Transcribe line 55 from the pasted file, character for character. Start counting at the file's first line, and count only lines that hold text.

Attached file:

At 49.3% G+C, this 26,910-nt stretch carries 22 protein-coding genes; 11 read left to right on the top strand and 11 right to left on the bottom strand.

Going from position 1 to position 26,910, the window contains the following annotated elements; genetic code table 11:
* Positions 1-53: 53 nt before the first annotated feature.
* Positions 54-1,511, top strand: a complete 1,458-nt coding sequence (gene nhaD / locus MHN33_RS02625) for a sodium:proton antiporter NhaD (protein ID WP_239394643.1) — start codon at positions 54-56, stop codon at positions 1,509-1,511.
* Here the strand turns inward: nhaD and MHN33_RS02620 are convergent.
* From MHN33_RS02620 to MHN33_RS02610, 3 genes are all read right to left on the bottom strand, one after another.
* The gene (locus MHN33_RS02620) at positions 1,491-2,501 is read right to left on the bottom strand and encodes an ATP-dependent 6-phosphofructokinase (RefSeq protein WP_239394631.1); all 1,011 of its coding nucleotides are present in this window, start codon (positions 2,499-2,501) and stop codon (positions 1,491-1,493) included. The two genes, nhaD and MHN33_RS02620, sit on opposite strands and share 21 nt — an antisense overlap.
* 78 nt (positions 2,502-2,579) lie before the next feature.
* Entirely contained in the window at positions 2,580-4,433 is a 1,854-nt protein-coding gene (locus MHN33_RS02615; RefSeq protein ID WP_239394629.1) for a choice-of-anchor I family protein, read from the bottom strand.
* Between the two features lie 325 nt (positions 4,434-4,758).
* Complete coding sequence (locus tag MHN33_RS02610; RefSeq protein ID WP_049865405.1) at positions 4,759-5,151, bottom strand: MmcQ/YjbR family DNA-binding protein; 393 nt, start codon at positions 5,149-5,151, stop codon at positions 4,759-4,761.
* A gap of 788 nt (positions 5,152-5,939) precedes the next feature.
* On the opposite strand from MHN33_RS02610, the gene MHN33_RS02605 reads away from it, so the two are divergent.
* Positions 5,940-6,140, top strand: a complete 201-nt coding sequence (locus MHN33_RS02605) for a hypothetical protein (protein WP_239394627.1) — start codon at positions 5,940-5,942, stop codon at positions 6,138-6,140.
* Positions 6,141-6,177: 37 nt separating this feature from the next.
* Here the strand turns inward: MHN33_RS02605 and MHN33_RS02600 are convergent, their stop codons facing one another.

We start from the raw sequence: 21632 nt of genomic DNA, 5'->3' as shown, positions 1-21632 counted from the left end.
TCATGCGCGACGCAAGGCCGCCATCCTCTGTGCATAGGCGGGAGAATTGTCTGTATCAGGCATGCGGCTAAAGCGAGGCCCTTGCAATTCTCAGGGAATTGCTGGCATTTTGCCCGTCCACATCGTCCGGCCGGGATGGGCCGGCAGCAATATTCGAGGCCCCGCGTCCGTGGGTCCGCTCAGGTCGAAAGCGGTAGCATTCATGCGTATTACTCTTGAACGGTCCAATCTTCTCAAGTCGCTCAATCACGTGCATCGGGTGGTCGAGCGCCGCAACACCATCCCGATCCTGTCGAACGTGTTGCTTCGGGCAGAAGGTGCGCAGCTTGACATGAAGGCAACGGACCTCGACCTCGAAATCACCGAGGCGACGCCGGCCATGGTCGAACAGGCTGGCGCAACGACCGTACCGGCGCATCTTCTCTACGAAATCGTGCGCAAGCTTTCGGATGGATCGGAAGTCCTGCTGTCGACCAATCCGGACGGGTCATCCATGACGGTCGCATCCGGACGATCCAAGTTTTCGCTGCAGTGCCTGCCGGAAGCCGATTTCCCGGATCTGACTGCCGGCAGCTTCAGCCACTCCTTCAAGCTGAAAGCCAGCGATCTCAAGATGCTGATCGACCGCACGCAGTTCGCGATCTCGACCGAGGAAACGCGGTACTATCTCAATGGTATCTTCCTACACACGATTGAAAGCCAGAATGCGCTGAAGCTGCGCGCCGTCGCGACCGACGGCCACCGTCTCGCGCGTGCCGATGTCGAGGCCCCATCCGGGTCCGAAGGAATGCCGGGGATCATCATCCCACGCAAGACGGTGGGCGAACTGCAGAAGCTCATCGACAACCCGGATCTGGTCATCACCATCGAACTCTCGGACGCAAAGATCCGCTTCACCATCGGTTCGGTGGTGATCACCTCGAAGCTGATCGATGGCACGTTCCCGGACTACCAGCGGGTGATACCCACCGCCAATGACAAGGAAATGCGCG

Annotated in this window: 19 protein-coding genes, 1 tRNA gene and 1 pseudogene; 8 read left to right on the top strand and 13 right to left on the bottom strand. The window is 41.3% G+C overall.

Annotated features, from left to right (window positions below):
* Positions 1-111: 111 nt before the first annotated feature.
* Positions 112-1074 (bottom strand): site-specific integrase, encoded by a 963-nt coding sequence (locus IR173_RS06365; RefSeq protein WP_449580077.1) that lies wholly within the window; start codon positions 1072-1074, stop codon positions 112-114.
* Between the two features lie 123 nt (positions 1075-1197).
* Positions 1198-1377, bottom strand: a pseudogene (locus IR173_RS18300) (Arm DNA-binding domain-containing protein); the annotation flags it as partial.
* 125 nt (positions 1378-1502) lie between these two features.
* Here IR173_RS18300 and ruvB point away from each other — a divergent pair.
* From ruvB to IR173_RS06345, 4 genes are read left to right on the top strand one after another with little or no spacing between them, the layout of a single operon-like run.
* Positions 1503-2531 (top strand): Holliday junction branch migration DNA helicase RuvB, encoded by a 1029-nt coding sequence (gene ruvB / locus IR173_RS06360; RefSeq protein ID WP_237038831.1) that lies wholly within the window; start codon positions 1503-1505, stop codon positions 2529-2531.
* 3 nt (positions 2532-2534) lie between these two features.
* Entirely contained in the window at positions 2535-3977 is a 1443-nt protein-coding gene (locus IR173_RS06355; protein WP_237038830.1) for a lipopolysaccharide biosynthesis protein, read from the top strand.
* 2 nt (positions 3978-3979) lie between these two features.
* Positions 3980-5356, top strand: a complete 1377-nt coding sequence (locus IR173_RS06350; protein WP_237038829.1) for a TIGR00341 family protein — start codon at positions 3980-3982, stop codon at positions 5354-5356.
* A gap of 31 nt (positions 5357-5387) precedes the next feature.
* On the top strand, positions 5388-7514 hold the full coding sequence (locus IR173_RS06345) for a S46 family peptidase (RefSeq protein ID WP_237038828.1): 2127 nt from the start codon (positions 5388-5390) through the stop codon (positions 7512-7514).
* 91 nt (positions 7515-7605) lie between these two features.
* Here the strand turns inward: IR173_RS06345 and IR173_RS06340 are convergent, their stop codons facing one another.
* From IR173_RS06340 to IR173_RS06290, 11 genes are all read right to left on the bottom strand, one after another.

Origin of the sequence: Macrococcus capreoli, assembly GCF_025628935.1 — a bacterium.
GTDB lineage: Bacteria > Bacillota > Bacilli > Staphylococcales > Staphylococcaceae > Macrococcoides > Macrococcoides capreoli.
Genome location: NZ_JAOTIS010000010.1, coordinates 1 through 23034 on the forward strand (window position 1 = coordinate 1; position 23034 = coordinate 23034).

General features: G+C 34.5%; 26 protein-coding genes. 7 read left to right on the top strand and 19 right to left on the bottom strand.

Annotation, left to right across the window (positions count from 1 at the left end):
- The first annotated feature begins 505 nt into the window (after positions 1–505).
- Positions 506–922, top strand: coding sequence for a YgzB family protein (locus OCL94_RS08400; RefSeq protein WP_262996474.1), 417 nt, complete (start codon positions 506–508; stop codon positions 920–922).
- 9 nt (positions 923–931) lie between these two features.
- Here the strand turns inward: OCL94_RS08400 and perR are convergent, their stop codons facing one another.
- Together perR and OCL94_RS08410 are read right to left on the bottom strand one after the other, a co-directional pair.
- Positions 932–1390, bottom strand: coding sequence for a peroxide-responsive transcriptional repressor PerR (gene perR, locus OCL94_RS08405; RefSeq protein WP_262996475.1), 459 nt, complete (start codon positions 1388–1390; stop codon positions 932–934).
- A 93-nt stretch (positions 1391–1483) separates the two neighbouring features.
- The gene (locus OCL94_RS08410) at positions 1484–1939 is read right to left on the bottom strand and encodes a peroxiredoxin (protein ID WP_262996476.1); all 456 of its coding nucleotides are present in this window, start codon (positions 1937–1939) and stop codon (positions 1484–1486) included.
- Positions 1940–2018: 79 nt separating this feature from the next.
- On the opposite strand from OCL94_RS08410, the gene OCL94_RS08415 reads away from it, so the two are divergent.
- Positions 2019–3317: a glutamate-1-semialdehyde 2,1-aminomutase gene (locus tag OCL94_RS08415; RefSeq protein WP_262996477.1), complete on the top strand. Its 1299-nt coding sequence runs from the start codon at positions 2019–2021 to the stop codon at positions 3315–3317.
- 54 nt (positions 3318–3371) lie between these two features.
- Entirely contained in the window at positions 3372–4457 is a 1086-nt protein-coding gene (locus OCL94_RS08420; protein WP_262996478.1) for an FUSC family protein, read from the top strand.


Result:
- Entirely contained in the window at positions 3372–4457 is a 1086-nt protein-coding gene (locus OCL94_RS08420; protein WP_262996478.1) for an FUSC family protein, read from the top strand.